Sensory Integration, Bolles style: Riley is now six.
"Is this what it's like?" All day yesterday the thought went through my mind. "Is this what it's like to not have a kid on the spectrum?"
Riley and Seth played all day without incident. Usually I hover about, micro-managing, because she just can't deal with the twists and turns of spontaneous play.
We completed the 12 day Bolles Sensory Learning program Friday and are continuing a home therapy piece for the next 20 days. It's much like the Berard Auditory Integration Program, but a bit more. A visual piece and a motor component are included in the Bolles therapy.
At first I was concerned. Won' t the child be overwhelmed with so much input? The director assured me it's just the opposite. She said the senses are so intertwined that it's actually more stressful to work one sense in isolation.
Okay. I guess that makes sense?
The child lays on a table that rocks gently back and forth. The headphones go on. There is a little box above the child's head with a circular light in it that blinks on and off in various colors. Other than the blinking light, the room is completely dark. It gives you the effect of a black light, (or green or magenta or orange) slowly fading to blackness and then coming on again. It sounds strange, but it was actually a very relaxing, womblike experience. The first day, I laid on the table with Riley, but after that she was comfortable with me just sitting in a chair beside her. My child that is afraid of everything would hop up on the table, ready to go. The sessions are 30 minutes and must be done twice a day with three hours in between.
The fourth day, in between sessions, I took the kids to a nearby park. Riley often has a hard time at parks. She is terrorized by the sound of kids screaming. She's afraid of them bumping into her, or crowding her on play equipment. She loves to swing, but will scream in a panic if a child walks in front of her, even with great clearance. Her visual/spatial system is not accurate and she is convinced she will hit them. "Get away! Get away!" she screams (not a great way to make friends). At school she sticks close to her teacher, too scared to interact with the other kids on the playground.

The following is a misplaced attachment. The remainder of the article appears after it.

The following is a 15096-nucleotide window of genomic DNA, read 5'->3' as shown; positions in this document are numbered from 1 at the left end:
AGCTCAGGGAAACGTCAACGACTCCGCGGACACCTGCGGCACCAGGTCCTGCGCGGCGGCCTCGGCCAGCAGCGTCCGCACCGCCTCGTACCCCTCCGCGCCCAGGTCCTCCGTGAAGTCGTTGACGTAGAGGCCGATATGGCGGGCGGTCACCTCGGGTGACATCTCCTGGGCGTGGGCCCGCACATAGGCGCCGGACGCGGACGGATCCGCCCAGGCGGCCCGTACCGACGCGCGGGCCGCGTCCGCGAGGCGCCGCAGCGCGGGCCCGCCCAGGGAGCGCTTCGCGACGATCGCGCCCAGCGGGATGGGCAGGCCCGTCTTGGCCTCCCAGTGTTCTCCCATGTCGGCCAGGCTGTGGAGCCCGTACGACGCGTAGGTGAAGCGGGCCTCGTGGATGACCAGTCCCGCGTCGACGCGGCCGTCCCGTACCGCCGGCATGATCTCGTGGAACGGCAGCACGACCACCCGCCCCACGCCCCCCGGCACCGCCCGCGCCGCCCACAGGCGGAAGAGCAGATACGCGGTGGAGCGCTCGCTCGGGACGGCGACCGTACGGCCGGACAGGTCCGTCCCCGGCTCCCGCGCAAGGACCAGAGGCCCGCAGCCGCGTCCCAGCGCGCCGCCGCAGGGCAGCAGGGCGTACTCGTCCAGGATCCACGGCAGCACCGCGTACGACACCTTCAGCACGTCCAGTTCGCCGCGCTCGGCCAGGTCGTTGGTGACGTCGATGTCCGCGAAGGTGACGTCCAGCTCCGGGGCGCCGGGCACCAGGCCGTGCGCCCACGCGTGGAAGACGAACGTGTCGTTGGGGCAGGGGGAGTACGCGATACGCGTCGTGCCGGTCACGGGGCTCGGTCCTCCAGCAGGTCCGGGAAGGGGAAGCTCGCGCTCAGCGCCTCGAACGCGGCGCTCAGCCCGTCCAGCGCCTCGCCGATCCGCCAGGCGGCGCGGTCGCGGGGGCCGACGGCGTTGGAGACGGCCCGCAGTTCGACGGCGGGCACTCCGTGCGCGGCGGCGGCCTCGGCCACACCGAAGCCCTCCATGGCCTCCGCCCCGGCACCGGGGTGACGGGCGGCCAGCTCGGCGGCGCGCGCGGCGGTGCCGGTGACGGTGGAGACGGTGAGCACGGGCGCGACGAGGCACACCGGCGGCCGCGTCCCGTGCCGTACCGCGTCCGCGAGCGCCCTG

This park had two elaborate sprinklers that looked like showers. Each shower had four heads, and when the spray came on it was pandemonium. About 30 kids ages 7 on down were running through the water, shrieking with joy.
"Mommy, did you bring our bathing suits?" Riley asked.
Astonished, I said, "Yes, do you want to go in the water?"
"Yeah!" both kids shouted.
I hustled to the van, stripped them down and quickly put on their bathing suits. They ran toward the water. Kids were screaming! Kids were bumping her. The sun was bright! The water was cold! At one point the kids started to all run together around the periphery of the sprinkler area. Riley ran with them. Around and around in a gaggle of kids she was laughing and having fun! A couple of older boys got rough. She avoided them, but stayed in the play. She slowly backed up to the spray several times and smiled at her own bravery. I called Todd at work from my cell phone, lump firmly in my throat. As soon as I heard his voice, the tears came. Why didn't I have my video camera???
By day 7, we saw some things that troubled us a bit. She put toilet paper in her mouth, and stuck her foot in the potty! The director told us that sometimes during the program kids revisit developmental stages they may have missed. I thought about it and sure enough, Riley never went through an oral stage when she was a baby. I never worried about her putting things in her mouth (or the toilet, for that matter)!
Another new development, she's been teasing Seth mercilessly. She never quite got the concept of teasing before. She'd try. She'd walk up to him and say, "Seth...I'm teasing." But then had no game. Now, she's figured out plenty of ways to push his buttons and has also discovered her competitive streak, wanting to "win" at everything.
The little insecure girl that always clung to my hand is marching 20 feet in front of us on our evening family walks. She's strutting ahead with a total attitude, occassionally looking back just to make sure we're far enough behind her.
The other day, at yet another park, a child walked in front of her swing. Her body tensed, she grabbed the chains tighter, but then he passed. She looked at me and said, "Whew. I thought he was getting a little close." I had to restrain myself from jumping up and down with joy!
She's had a couple of meltdowns but has started to articulate her feelings during them. "I'm so mad! I'm so mad!" or "I don't like you, Mommy!" She never had words during these moments of frustration before.
Yesterday she came upstairs from the playroom dressed up like a princess. She's had dress up clothes for two years but has never worn them (too itchy, doesn't like anything pulled over her head). She walked down the hall and stood in front of the full length mirror, admiring her princessy self. Yesterday, when she played with her brother for three hours with no screaming. I walked around the house, not sure what to do? This is what set my mind to wondering, "Is this what it's like?"
I've been in the game long enough not to jump to any conclusions that she is "cured." Today she did scream a couple of times, but not like she used to.
Is her sound sensitivity gone? I'm not sure. Even if it is, I know it will take a lot of work to untrain the fear that is associated with certain noises. For now, she definately seems more secure, and better able to cope. The program director said we can expect to see progress for months to come.
Was it expensive? Yes. Very, and not a cent covered by insurance. Was it worth it? Yes. Very. The day under the sprinklers alone, was priceless.